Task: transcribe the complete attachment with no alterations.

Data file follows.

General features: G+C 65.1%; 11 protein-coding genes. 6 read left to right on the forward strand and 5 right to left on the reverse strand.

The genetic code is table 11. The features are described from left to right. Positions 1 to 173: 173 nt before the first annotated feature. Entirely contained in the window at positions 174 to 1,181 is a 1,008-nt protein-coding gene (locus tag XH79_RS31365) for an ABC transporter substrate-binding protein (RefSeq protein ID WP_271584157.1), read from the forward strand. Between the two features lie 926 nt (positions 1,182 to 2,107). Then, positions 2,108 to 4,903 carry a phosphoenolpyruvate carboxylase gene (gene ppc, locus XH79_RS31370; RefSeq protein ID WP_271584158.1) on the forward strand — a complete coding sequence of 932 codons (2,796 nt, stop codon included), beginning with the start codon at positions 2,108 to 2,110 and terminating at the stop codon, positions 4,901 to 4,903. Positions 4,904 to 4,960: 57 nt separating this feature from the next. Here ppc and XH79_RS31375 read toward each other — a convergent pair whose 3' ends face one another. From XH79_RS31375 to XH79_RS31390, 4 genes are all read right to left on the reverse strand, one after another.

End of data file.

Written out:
General features: G+C 65.1%; 11 protein-coding genes. 6 read left to right on the forward strand and 5 right to left on the reverse strand.

The genetic code is table 11. The features are described from left to right. Positions 1 to 173: 173 nt before the first annotated feature. Entirely contained in the window at positions 174 to 1,181 is a 1,008-nt protein-coding gene (locus tag XH79_RS31365) for an ABC transporter substrate-binding protein (RefSeq protein ID WP_271584157.1), read from the forward strand. Between the two features lie 926 nt (positions 1,182 to 2,107). Then, positions 2,108 to 4,903 carry a phosphoenolpyruvate carboxylase gene (gene ppc, locus XH79_RS31370; RefSeq protein ID WP_271584158.1) on the forward strand — a complete coding sequence of 932 codons (2,796 nt, stop codon included), beginning with the start codon at positions 2,108 to 2,110 and terminating at the stop codon, positions 4,901 to 4,903. Positions 4,904 to 4,960: 57 nt separating this feature from the next. Here ppc and XH79_RS31375 read toward each other — a convergent pair whose 3' ends face one another. From XH79_RS31375 to XH79_RS31390, 4 genes are all read right to left on the reverse strand, one after another.